After a tough 2015, and some back woes early in the off-season, Canadian tennis star Milos Raonic couldn't have asked for better preparation heading into the first Grand Slam tournament of the season at the Australian Open.
The 25-year-old defeated Roger Federer 6-4, 6-4 in the Brisbane final – a rematch of last year's final – continuing the aggressive forward-minded tennis that he has displayed so far, in the first weeks of 2016.
"Congratulations Milos on a great start to the year. You played great already last year, I thought; the final was epic on many levels last year, also for me, and now this year you got it. You deserve it. Well played," Federer said.
Federer had battled the flu early in the week, an understandable by-product of traveling with four young children, and he may not have been at his very best. Certainly he still sounded congested Sunday and at times, was breathing heavily.
There were a few cries of anger, fairly rare from Federer, and some rueful smiles as he missed some makeable passing shots at key moments.
But Raonic also gave him little breathing room. His plan was clear from the start; to hit every forehand as hard as he could, risking a few additional unforced errors, and to move forward whenever he could. Raonic was 20-for-25 at the net and although he had fewer aces than Federer, his 53 per cent success rate on his own second serve against one of the finest returners in the game was a fairly telling stat.
"Against him it's always about who can dictate. I felt that other than maybe one service game where I double-faulted three times, I was staying quite a bit ahead on my serve and always close on his, except for one that I lost at love. I felt like most of the other ones I was getting to 30. I was giving myself opportunities and then was able to capitalise twice," Raonic told the media in Brisbane.
Federer earned just one break point in the entire one-hour, 27-minute match, as Raonic defeated him for just the second time in 11 attempts. It was the first match between the two since Raonic's former coach Ivan Ljubicic went over to Camp Federer during the offseason.
"It feels great considering how the past nine months have been. It adds a sort of cherry on top to all that. It does great things. For myself it signifies within the team how concrete and good the work we're doing is.," Raonic said. "At the same time, with the difficulties I've had last year, it's maybe a good way for me to show the other guys I will face going in Melbourne that I've got my stuff back together and I can play some good tennis again."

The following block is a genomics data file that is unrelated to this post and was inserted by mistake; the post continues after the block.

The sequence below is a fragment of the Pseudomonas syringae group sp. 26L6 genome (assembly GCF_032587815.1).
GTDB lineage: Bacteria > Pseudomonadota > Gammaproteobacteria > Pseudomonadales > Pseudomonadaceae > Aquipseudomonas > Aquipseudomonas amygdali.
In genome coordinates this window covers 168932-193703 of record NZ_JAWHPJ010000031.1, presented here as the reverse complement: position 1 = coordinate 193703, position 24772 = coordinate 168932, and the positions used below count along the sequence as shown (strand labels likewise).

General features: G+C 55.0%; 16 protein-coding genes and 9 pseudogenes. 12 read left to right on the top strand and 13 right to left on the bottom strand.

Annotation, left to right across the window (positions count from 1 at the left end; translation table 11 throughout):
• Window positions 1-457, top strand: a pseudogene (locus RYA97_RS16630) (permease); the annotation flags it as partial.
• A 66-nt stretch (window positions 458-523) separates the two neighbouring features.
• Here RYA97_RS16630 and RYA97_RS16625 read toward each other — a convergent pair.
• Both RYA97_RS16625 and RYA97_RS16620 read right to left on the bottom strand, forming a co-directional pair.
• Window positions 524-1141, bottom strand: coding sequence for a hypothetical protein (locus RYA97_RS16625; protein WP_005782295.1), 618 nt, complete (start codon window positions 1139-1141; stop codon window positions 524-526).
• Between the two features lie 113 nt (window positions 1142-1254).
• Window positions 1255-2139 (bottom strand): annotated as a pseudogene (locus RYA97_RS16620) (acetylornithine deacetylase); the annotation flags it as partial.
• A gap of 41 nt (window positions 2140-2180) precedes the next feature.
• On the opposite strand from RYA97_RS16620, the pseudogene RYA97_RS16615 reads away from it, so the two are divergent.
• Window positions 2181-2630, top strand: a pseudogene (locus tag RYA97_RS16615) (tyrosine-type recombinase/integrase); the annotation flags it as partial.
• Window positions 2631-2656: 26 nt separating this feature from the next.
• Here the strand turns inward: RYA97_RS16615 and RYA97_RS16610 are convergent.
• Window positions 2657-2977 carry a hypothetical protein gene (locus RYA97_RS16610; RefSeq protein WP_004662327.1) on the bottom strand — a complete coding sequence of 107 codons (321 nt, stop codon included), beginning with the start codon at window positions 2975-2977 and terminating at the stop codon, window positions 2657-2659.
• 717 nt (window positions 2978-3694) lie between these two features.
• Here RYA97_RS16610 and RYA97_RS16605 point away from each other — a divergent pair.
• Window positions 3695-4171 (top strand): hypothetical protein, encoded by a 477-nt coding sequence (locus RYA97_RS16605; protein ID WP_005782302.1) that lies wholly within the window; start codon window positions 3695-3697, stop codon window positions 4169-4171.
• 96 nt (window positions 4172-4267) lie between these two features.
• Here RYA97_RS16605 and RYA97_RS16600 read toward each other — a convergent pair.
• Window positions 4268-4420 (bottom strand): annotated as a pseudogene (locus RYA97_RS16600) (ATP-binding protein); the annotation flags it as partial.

The victory didn't do anything for Raonic's ranking; the Brisbane International is a 250-level event, the lowest tier on the ATP Tour despite the presence of Federer, and the incremental increase in ranking points over his finals effort a year ago couldn't move him past Marin Cilic, who sits a few hundred points ahead of him.
So Raonic will head into the Australian Open ranked No. 14, which means he would be slotted to face one of the top four – Novak Djokovic, Federer, Andy Murray or Stan Wawrinka – in the fourth round.
Given he has already defeated Federer and Wawrinka (in an exhibition special event in Abu Dhabi the previous week) already in 2016, and has done very well against Murray on outdoor hard courts, he has to be optimistic about his chances at a deep run if he can avoid the seemingly-unbeatable Djokovic at that stage.
One potential worry spot to look out for is a situation with Raonic's adductor, which required an off-court medical timeout early in the second set. It wasn't the first time this season he needed treatment on it, although it hasn't seem to hamper his movement.
It did nearly cost him Sunday, though; when he returned to the court, Raonic double-faulted three times. Still, Federer was unable to break him in that game. "It was a little bit hard to push off just until I got my legs going, and I think that's why [the serves] were sort of floating long on me and the last one came short on me," Raonic said.